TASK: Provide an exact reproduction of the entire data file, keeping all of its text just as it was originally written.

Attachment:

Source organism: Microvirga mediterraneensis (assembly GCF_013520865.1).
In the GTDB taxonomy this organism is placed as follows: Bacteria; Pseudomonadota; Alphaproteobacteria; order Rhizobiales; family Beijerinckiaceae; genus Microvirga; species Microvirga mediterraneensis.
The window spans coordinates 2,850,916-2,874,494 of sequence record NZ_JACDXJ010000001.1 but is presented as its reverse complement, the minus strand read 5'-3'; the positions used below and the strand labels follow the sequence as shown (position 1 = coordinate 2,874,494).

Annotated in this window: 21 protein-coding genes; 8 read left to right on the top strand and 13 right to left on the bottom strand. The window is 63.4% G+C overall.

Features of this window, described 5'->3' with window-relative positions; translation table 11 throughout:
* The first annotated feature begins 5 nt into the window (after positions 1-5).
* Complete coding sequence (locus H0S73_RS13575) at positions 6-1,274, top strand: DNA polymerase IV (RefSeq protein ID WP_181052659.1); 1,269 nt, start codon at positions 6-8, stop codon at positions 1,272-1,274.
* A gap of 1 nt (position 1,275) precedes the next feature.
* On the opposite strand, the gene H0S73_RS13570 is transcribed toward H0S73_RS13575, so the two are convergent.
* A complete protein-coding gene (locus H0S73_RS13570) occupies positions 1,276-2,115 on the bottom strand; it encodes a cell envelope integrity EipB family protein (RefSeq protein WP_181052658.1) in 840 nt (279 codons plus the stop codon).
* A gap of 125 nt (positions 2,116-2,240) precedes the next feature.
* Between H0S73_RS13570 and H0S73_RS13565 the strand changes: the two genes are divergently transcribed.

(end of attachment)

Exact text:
Source organism: Microvirga mediterraneensis (assembly GCF_013520865.1).
In the GTDB taxonomy this organism is placed as follows: Bacteria; Pseudomonadota; Alphaproteobacteria; order Rhizobiales; family Beijerinckiaceae; genus Microvirga; species Microvirga mediterraneensis.
The window spans coordinates 2,850,916-2,874,494 of sequence record NZ_JACDXJ010000001.1 but is presented as its reverse complement, the minus strand read 5'-3'; the positions used below and the strand labels follow the sequence as shown (position 1 = coordinate 2,874,494).

Annotated in this window: 21 protein-coding genes; 8 read left to right on the top strand and 13 right to left on the bottom strand. The window is 63.4% G+C overall.

Features of this window, described 5'->3' with window-relative positions; translation table 11 throughout:
* The first annotated feature begins 5 nt into the window (after positions 1-5).
* Complete coding sequence (locus H0S73_RS13575) at positions 6-1,274, top strand: DNA polymerase IV (RefSeq protein ID WP_181052659.1); 1,269 nt, start codon at positions 6-8, stop codon at positions 1,272-1,274.
* A gap of 1 nt (position 1,275) precedes the next feature.
* On the opposite strand, the gene H0S73_RS13570 is transcribed toward H0S73_RS13575, so the two are convergent.
* A complete protein-coding gene (locus H0S73_RS13570) occupies positions 1,276-2,115 on the bottom strand; it encodes a cell envelope integrity EipB family protein (RefSeq protein WP_181052658.1) in 840 nt (279 codons plus the stop codon).
* A gap of 125 nt (positions 2,116-2,240) precedes the next feature.
* Between H0S73_RS13570 and H0S73_RS13565 the strand changes: the two genes are divergently transcribed.